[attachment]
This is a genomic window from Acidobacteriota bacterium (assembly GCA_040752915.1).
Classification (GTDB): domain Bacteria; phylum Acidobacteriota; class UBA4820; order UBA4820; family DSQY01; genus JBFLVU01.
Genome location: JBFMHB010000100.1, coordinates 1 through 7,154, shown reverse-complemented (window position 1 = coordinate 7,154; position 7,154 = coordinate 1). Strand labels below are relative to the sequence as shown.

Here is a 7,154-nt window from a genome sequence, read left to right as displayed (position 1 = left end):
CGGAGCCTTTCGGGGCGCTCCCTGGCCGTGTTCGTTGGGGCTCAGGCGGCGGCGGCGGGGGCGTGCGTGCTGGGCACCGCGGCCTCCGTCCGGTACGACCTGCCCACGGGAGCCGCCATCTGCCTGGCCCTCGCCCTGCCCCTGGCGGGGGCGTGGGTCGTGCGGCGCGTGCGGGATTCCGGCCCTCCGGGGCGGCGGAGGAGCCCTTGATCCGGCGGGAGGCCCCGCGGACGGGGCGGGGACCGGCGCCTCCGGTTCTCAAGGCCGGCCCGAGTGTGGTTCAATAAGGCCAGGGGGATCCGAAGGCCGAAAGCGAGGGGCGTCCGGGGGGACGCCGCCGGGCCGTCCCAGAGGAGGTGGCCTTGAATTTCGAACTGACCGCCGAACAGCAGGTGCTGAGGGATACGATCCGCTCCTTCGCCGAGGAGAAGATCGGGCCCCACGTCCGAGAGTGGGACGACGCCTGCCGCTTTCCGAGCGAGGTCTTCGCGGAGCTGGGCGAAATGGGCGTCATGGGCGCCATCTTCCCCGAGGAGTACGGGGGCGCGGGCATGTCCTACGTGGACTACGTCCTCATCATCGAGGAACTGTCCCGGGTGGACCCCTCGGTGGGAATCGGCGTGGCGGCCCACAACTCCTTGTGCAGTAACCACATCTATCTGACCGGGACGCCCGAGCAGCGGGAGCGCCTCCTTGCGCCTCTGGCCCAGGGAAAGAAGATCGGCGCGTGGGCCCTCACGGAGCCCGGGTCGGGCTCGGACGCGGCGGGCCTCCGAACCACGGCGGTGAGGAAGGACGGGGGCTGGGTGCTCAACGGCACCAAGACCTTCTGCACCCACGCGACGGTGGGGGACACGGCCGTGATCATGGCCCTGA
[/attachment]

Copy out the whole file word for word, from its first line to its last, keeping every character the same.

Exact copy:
This is a genomic window from Acidobacteriota bacterium (assembly GCA_040752915.1).
Classification (GTDB): domain Bacteria; phylum Acidobacteriota; class UBA4820; order UBA4820; family DSQY01; genus JBFLVU01.
Genome location: JBFMHB010000100.1, coordinates 1 through 7,154, shown reverse-complemented (window position 1 = coordinate 7,154; position 7,154 = coordinate 1). Strand labels below are relative to the sequence as shown.

Here is a 7,154-nt window from a genome sequence, read left to right as displayed (position 1 = left end):
CGGAGCCTTTCGGGGCGCTCCCTGGCCGTGTTCGTTGGGGCTCAGGCGGCGGCGGCGGGGGCGTGCGTGCTGGGCACCGCGGCCTCCGTCCGGTACGACCTGCCCACGGGAGCCGCCATCTGCCTGGCCCTCGCCCTGCCCCTGGCGGGGGCGTGGGTCGTGCGGCGCGTGCGGGATTCCGGCCCTCCGGGGCGGCGGAGGAGCCCTTGATCCGGCGGGAGGCCCCGCGGACGGGGCGGGGACCGGCGCCTCCGGTTCTCAAGGCCGGCCCGAGTGTGGTTCAATAAGGCCAGGGGGATCCGAAGGCCGAAAGCGAGGGGCGTCCGGGGGGACGCCGCCGGGCCGTCCCAGAGGAGGTGGCCTTGAATTTCGAACTGACCGCCGAACAGCAGGTGCTGAGGGATACGATCCGCTCCTTCGCCGAGGAGAAGATCGGGCCCCACGTCCGAGAGTGGGACGACGCCTGCCGCTTTCCGAGCGAGGTCTTCGCGGAGCTGGGCGAAATGGGCGTCATGGGCGCCATCTTCCCCGAGGAGTACGGGGGCGCGGGCATGTCCTACGTGGACTACGTCCTCATCATCGAGGAACTGTCCCGGGTGGACCCCTCGGTGGGAATCGGCGTGGCGGCCCACAACTCCTTGTGCAGTAACCACATCTATCTGACCGGGACGCCCGAGCAGCGGGAGCGCCTCCTTGCGCCTCTGGCCCAGGGAAAGAAGATCGGCGCGTGGGCCCTCACGGAGCCCGGGTCGGGCTCGGACGCGGCGGGCCTCCGAACCACGGCGGTGAGGAAGGACGGGGGCTGGGTGCTCAACGGCACCAAGACCTTCTGCACCCACGCGACGGTGGGGGACACGGCCGTGATCATGGCCCTGA